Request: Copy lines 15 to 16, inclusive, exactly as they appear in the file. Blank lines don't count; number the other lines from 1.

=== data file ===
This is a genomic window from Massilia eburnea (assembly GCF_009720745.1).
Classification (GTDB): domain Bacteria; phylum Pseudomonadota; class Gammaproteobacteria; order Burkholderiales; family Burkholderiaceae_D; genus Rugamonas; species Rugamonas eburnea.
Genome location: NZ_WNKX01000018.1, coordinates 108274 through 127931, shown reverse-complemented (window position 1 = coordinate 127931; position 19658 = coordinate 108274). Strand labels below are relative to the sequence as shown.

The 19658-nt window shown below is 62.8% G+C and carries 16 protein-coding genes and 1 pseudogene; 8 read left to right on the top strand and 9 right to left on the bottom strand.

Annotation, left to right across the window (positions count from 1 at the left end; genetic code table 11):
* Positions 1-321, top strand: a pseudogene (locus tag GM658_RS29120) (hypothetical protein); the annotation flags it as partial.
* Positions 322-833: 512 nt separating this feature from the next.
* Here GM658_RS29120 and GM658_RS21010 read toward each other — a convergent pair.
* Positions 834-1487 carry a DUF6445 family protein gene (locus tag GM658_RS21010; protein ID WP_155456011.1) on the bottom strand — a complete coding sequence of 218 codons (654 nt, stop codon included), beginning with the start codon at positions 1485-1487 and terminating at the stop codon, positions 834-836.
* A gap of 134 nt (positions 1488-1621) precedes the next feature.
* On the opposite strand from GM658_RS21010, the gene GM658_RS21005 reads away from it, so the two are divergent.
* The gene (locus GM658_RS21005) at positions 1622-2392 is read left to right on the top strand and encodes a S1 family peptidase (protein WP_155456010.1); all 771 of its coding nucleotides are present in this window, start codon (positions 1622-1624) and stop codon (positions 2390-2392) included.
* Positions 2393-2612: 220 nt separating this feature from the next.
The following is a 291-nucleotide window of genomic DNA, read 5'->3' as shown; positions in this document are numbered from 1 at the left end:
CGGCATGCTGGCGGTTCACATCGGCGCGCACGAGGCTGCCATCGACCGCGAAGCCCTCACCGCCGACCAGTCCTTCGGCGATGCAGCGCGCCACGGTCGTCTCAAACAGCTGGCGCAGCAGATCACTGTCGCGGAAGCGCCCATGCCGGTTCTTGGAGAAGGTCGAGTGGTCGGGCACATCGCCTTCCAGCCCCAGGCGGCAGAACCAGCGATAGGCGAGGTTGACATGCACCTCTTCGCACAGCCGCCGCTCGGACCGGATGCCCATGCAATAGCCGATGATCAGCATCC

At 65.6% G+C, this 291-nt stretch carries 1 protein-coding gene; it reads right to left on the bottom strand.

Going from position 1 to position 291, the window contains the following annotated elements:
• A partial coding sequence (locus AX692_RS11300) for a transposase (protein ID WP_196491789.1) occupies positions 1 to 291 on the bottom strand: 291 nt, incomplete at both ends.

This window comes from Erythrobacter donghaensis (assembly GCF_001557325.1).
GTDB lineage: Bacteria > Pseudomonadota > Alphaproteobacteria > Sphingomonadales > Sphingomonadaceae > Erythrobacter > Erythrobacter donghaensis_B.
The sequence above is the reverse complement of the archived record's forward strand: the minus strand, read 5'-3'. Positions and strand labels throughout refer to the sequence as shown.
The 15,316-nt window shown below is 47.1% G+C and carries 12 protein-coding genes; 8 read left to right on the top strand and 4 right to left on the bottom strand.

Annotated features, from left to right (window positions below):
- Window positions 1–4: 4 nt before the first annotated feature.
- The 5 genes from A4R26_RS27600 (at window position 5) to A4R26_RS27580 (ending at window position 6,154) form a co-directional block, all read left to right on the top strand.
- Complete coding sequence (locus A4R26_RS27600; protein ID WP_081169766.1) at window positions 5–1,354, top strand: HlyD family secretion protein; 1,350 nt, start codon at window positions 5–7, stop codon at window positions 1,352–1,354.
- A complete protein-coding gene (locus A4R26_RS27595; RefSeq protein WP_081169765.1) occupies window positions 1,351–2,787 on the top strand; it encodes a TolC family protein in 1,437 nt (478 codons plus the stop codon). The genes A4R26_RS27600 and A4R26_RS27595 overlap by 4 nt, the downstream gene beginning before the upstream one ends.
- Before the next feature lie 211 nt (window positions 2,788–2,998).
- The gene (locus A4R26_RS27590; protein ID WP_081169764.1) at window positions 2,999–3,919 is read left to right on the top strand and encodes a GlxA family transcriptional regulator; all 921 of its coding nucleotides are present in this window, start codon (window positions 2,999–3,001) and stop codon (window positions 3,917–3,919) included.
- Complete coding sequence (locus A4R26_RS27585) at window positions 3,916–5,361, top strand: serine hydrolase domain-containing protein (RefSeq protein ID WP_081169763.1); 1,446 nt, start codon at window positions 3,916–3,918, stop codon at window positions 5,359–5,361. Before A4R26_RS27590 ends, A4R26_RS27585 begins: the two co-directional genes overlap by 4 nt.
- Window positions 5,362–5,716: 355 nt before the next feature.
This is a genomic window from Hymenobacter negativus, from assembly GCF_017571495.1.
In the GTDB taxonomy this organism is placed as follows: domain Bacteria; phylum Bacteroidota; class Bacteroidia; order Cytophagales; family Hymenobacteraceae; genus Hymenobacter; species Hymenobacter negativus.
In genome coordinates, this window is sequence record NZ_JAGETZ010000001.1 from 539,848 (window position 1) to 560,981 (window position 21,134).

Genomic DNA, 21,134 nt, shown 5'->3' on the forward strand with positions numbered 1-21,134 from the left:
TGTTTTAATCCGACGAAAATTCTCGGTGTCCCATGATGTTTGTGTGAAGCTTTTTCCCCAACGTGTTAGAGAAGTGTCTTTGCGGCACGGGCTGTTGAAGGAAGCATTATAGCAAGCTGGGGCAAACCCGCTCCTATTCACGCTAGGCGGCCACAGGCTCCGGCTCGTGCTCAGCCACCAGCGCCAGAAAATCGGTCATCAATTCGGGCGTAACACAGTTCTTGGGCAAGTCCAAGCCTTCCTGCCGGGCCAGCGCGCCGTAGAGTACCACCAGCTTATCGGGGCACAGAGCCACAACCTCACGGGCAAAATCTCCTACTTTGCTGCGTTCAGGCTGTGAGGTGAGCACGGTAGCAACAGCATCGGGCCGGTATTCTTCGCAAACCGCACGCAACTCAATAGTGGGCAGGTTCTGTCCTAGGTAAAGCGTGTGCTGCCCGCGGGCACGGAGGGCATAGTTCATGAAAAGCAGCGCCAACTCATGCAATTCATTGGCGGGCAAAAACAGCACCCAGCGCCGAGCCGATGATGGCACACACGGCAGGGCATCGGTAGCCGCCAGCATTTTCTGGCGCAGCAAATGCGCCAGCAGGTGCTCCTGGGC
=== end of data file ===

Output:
CGGCATGCTGGCGGTTCACATCGGCGCGCACGAGGCTGCCATCGACCGCGAAGCCCTCACCGCCGACCAGTCCTTCGGCGATGCAGCGCGCCACGGTCGTCTCAAACAGCTGGCGCAGCAGATCACTGTCGCGGAAGCGCCCATGCCGGTTCTTGGAGAAGGTCGAGTGGTCGGGCACATCGCCTTCCAGCCCCAGGCGGCAGAACCAGCGATAGGCGAGGTTGACATGCACCTCTTCGCACAGCCGCCGCTCGGACCGGATGCCCATGCAATAGCCGATGATCAGCATCC

At 65.6% G+C, this 291-nt stretch carries 1 protein-coding gene; it reads right to left on the bottom strand.